Your champion would be soundly trounced by the more sophisticated strategies I described. Since even sword and shield is fairly simple to implement and plenty effecient enough to run in idel, just a bit of coding could bring your Roshambo competition from amateur to world-class.

thraxil: Roshambo and Prisoner's Dilemma have distinctly different flavors because Roshambo is a zero-sum game, in which no cooperative strategies are possible. Tit-for-tat is now getting practical application in the choking algorithms for my project BitTorrent, which are very analagous.

isenguard: That paper is interesting, but I'm very leery of empirical measurements of constraint satisfaction heuristics which don't set the actual record. Experimenting with 10 when the record is 21 is pretty bad (it's even more now). There is only one fair measure of time, and that's minutes and seconds.

Knight Moves

If we mark the minimum number of moves it takes for a knight to get from the origin to each square on an infinite chessboard, we find there are four local maxima - exactly two squares away from the origin along each of the four diagonals. Generalizing to knights which move x in one direction then y at a right angle, with x and y relatively prime (the standard knight has x = 2 and y = 1) it appears that there are always four local maxima, and they're always on the diagonals. I don't know why this is.

Roshambo

Today I'll be writing about computer strategies for the classic game Roshambo, also known as paper scissors stone.

But ... but ... There's no strategy in Roshambo!

While it is true that playing random can reliably do dead average, in any tournament everyone will be trying to win, hence everyone will have bias, and strategies which do better than average against a wide range of opponents will rise to the top.

I've spent far more time than is reasonable reading about the computer Roshambo tournaments, and will present a distilled explanation of the strategies here.

Henny

Henny exemplifies the simplest strategy which works well in practice. It picks a random move which the opponent played previously, and plays the response which beats it. If the opponent has any bias toward playing the same move over time, Henny will win. Henny is also very defensive - optimal play against it will only get an edge very slowly over time, and even that might get swallowed by noise.

Markov Chains

Another winning in practice strategy is to use markov chains - look at the last n moves your opponent made, and predict that they'll continue playing as they have most frequently in the past. Considerable variation is possible in length of chains, which brings us to...

Iocaine Powder

The competitor Iocaine Powder magically combines the best qualities of Henny and markov chaining by looking for the longest match between the moves your opponent just played and any sequence they've played in the past, and assuming they'll play the same next move again. If the opponent has a bias based on the last n moves for an n, this strategy will essentially pick a random time they played the same last n moves they just did, which is the defensive strategy used by Henny.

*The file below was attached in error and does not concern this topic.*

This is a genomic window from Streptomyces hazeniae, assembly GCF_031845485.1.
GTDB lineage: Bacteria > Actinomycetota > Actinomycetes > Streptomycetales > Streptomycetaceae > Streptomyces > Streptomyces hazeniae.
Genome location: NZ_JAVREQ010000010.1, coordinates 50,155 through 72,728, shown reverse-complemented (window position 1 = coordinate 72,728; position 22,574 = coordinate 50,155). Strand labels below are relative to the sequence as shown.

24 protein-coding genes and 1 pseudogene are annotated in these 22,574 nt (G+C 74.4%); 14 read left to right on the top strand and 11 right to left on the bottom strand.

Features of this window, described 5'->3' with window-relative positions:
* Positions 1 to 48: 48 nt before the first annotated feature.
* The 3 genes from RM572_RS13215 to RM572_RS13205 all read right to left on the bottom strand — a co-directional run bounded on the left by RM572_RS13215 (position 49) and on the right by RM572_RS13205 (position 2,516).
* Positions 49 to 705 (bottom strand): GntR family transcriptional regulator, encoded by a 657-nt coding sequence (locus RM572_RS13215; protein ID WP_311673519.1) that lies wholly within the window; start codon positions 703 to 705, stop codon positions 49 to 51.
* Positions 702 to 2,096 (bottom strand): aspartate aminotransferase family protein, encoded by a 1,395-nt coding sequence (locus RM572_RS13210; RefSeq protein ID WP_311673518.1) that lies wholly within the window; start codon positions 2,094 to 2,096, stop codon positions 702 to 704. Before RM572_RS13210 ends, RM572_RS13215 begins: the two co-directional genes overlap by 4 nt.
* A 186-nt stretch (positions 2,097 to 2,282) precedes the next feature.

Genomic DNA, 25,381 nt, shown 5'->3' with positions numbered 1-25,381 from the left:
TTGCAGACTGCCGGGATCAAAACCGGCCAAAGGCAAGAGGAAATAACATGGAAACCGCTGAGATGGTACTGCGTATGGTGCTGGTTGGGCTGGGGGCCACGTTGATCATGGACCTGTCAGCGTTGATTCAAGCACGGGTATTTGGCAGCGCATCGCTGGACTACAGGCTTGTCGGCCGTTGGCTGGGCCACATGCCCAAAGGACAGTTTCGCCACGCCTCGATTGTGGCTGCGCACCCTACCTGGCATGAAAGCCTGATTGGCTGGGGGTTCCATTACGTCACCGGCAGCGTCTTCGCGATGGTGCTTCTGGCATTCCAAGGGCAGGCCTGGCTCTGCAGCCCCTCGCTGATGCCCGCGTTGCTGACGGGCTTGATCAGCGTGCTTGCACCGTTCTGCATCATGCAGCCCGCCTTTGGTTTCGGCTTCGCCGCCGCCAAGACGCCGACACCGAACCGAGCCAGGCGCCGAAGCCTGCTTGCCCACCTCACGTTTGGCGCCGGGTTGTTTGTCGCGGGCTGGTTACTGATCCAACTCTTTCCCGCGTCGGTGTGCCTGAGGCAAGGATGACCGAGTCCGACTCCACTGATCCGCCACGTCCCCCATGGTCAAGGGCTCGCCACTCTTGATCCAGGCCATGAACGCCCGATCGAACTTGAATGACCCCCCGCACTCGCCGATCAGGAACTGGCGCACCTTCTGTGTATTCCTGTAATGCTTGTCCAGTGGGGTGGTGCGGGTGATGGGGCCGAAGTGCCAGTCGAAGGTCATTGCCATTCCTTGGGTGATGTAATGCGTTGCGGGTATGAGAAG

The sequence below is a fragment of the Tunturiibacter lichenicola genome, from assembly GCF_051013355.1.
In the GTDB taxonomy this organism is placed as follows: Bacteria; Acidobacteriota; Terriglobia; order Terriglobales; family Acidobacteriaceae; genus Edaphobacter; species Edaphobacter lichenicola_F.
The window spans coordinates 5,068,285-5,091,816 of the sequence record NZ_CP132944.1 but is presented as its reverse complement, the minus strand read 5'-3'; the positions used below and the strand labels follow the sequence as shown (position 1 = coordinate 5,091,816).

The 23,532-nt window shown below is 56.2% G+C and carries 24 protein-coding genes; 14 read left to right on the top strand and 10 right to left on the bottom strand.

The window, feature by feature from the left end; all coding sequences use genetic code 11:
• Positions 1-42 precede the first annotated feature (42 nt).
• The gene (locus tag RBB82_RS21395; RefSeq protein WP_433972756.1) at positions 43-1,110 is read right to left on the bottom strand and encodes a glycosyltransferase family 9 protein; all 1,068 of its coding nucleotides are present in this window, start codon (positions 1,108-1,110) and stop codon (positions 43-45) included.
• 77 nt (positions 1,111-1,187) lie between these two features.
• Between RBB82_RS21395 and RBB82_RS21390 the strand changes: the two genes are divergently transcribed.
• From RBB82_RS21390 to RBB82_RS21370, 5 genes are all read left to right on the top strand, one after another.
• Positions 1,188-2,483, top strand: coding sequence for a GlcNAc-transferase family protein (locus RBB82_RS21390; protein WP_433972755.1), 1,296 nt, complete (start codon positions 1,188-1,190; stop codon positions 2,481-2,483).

Ironically, this algorithm is completely deterministic.

Note that it's slightly better when there are equal length matches to go with the first matching sequence rather than the last matching sequence, to perform well when an opponent plays a string of paper, then a scissors, then a string of paper again.

It's possible to implement this technique very efficiently using trees, which strangely Iocaine Powder doesn't do (MemBot does, though).

But this strategy still has a major weakness, and Iocaine Powder has another trick up its sleeve...

Sicilian Reasoning

A braindead, fixed sequence entry named DeBruijnize nearly cleaned up in the first tournament. DeBruijnize sequences are biased against sequences they've done in the past, rather than in favor of them. A meta-strategy called sicilian reasoning beats it nicely. Compute how well you would have done to date predicting the opponents move straightforwardly, then always shifting it up one (paper->scissors, scissors->rock, rock->paper), then down one, then the same three predicting instead your own side. Play whichever one would have the highest score so far.

Sicilian reasoning cleanly defeats not only DeBruijnize, but all manner of cheap variants on it.

Sword and Shield

This is my own idea, which is untested, but seems reasonable.

Generate predictions via whatever method (pre-sicilian reasoning) for both your move and the opponent's move, then play a move based on the following table. The top row is your predicted move, the left row is the opponent's (t = stone) -

```        p  s  t
---------
|
p |  s  p  s
|
s |  t  t  s
|
t |  t  p  p
```

This algorithm plays defensively by predicting both sides simultaneously, and hence may beat any opponent which bases each specific move on a prediction for only one side. It has nine sicilian reasoning variants, found by offseting the prediction for either side one of the three possible ways.

Wimping Out

A tempting strategy is to make your bot 'wimp out' and start playing randomly if it isn't doing well. Tournaments play two programs against each other many times with no persistent information between runs to keep this strategy from being effective.

Optimizing for Score

The winning entry, Greenberg, looks at historical performance if its history buffer was various sizes, and has exponential falloff of their performance. This makes it score very well against weaker opponents, but makes it more vulnerable to better opponents. Score, match wins, and worst-case lossage are all subtly different things to optimize for.

The Future

Sadly, there appear to be no plans for future computer Roshambo tournaments. It would be interesting to see how strategies continue to evolve.